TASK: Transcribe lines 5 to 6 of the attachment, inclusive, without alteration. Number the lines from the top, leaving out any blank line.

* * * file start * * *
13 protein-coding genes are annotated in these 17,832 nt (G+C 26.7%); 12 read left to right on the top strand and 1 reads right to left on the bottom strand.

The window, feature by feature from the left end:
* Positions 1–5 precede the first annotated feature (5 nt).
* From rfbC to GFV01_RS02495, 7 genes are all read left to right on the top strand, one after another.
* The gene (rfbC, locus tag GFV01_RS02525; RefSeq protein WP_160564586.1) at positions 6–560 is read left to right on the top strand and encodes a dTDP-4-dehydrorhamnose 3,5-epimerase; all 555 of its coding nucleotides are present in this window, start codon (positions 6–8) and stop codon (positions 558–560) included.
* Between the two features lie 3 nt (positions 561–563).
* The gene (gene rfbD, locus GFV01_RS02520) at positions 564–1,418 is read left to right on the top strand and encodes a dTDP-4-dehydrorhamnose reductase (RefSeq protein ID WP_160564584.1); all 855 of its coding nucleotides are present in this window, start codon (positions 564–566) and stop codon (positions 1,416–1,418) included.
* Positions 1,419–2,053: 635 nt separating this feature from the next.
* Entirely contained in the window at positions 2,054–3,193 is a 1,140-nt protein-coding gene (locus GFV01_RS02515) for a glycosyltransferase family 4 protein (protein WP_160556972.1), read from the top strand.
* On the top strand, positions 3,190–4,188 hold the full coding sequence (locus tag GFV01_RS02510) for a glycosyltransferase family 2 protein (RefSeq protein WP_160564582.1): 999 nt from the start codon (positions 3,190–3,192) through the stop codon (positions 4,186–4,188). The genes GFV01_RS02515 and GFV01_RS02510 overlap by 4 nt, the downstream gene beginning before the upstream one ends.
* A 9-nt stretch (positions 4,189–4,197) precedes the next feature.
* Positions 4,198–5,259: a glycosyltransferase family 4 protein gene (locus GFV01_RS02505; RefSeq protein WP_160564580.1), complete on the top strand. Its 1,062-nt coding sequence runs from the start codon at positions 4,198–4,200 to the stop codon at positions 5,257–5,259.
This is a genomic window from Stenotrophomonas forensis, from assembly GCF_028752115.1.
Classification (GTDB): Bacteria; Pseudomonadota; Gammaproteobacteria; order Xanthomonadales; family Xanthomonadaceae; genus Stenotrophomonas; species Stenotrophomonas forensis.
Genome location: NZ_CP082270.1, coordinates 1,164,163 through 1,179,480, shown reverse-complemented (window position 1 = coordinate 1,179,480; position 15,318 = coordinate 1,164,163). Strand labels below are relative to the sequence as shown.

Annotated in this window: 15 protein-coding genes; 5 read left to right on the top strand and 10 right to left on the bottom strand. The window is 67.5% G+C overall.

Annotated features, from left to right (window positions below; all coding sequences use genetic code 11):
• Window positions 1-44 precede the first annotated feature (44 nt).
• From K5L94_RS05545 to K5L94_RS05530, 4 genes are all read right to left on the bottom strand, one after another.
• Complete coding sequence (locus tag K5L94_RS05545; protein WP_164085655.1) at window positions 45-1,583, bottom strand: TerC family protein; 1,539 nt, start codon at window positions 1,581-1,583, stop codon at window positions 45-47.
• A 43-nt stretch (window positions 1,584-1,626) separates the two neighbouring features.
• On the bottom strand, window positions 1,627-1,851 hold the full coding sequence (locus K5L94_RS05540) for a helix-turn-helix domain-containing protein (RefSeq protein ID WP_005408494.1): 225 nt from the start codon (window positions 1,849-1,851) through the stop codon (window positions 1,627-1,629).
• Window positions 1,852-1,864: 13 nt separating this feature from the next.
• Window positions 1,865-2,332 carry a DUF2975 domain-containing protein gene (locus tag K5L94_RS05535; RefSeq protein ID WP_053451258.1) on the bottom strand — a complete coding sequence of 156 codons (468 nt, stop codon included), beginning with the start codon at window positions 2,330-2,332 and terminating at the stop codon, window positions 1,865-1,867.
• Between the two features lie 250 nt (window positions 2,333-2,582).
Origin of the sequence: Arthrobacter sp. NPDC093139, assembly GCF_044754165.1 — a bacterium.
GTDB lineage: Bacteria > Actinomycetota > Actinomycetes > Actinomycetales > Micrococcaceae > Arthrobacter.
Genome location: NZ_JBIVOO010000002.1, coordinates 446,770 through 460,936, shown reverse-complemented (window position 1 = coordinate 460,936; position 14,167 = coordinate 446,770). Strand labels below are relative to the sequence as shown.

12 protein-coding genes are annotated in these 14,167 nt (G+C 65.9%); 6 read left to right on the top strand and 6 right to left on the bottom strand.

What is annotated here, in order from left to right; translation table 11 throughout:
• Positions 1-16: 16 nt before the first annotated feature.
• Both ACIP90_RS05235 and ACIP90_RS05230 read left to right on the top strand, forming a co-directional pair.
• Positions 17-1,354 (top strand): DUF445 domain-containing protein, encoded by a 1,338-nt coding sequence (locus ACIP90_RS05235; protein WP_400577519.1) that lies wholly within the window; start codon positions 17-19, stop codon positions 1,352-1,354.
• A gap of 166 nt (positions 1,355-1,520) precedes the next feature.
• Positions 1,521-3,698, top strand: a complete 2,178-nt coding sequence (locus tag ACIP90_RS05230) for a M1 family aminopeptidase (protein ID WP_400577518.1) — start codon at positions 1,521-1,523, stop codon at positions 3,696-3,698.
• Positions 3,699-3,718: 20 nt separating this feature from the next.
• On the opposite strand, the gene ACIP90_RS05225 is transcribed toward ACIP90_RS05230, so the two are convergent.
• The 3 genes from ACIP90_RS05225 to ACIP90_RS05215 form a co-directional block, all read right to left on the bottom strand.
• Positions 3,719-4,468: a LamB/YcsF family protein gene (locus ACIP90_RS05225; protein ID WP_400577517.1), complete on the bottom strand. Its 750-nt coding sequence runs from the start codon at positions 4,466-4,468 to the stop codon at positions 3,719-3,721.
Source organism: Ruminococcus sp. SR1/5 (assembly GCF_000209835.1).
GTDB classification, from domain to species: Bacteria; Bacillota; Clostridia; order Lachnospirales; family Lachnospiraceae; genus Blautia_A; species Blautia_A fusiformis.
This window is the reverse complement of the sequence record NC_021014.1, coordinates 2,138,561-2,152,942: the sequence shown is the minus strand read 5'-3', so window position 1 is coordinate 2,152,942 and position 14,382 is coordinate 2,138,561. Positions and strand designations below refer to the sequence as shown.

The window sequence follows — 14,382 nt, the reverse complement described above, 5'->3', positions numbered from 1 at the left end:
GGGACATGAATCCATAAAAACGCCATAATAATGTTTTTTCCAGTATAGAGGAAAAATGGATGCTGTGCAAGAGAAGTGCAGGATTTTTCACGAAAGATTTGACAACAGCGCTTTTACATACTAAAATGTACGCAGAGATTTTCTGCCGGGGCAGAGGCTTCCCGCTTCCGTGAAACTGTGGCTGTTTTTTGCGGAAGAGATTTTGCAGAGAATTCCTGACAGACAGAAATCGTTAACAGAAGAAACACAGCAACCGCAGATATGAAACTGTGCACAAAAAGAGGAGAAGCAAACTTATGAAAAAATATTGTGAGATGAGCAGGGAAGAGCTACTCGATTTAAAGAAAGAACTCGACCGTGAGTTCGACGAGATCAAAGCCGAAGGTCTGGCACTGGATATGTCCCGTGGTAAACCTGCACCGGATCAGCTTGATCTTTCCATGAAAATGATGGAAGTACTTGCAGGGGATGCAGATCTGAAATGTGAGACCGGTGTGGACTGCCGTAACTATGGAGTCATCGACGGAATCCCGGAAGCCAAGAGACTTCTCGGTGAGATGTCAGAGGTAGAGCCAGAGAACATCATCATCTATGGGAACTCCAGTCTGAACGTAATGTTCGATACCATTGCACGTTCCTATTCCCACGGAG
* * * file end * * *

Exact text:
* The gene (rfbC, locus tag GFV01_RS02525; RefSeq protein WP_160564586.1) at positions 6–560 is read left to right on the top strand and encodes a dTDP-4-dehydrorhamnose 3,5-epimerase; all 555 of its coding nucleotides are present in this window, start codon (positions 6–8) and stop codon (positions 558–560) included.
* Between the two features lie 3 nt (positions 561–563).